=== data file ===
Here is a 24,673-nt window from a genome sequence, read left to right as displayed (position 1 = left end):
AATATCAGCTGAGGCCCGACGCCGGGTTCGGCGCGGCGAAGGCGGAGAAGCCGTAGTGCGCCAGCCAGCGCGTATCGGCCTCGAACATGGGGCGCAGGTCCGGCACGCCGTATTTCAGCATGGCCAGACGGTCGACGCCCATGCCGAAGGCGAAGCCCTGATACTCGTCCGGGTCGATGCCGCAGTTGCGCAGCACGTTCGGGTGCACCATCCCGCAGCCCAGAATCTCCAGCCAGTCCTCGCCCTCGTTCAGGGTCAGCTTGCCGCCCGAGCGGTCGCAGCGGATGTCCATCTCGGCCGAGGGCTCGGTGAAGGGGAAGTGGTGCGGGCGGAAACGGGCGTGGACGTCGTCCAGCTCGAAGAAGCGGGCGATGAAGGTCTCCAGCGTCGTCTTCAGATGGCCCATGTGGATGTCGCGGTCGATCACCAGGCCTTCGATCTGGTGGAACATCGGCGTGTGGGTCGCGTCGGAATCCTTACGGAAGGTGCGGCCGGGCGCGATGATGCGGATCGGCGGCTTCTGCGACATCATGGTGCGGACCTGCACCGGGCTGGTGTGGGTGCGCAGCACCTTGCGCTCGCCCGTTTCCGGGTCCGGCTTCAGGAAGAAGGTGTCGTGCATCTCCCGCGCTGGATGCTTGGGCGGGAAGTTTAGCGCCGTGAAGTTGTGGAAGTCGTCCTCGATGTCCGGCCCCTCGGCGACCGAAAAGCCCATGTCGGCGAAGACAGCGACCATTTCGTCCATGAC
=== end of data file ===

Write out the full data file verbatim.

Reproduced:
Here is a 24,673-nt window from a genome sequence, read left to right as displayed (position 1 = left end):
AATATCAGCTGAGGCCCGACGCCGGGTTCGGCGCGGCGAAGGCGGAGAAGCCGTAGTGCGCCAGCCAGCGCGTATCGGCCTCGAACATGGGGCGCAGGTCCGGCACGCCGTATTTCAGCATGGCCAGACGGTCGACGCCCATGCCGAAGGCGAAGCCCTGATACTCGTCCGGGTCGATGCCGCAGTTGCGCAGCACGTTCGGGTGCACCATCCCGCAGCCCAGAATCTCCAGCCAGTCCTCGCCCTCGTTCAGGGTCAGCTTGCCGCCCGAGCGGTCGCAGCGGATGTCCATCTCGGCCGAGGGCTCGGTGAAGGGGAAGTGGTGCGGGCGGAAACGGGCGTGGACGTCGTCCAGCTCGAAGAAGCGGGCGATGAAGGTCTCCAGCGTCGTCTTCAGATGGCCCATGTGGATGTCGCGGTCGATCACCAGGCCTTCGATCTGGTGGAACATCGGCGTGTGGGTCGCGTCGGAATCCTTACGGAAGGTGCGGCCGGGCGCGATGATGCGGATCGGCGGCTTCTGCGACATCATGGTGCGGACCTGCACCGGGCTGGTGTGGGTGCGCAGCACCTTGCGCTCGCCCGTTTCCGGGTCCGGCTTCAGGAAGAAGGTGTCGTGCATCTCCCGCGCTGGATGCTTGGGCGGGAAGTTTAGCGCCGTGAAGTTGTGGAAGTCGTCCTCGATGTCCGGCCCCTCGGCGACCGAAAAGCCCATGTCGGCGAAGACAGCGACCATTTCGTCCATGAC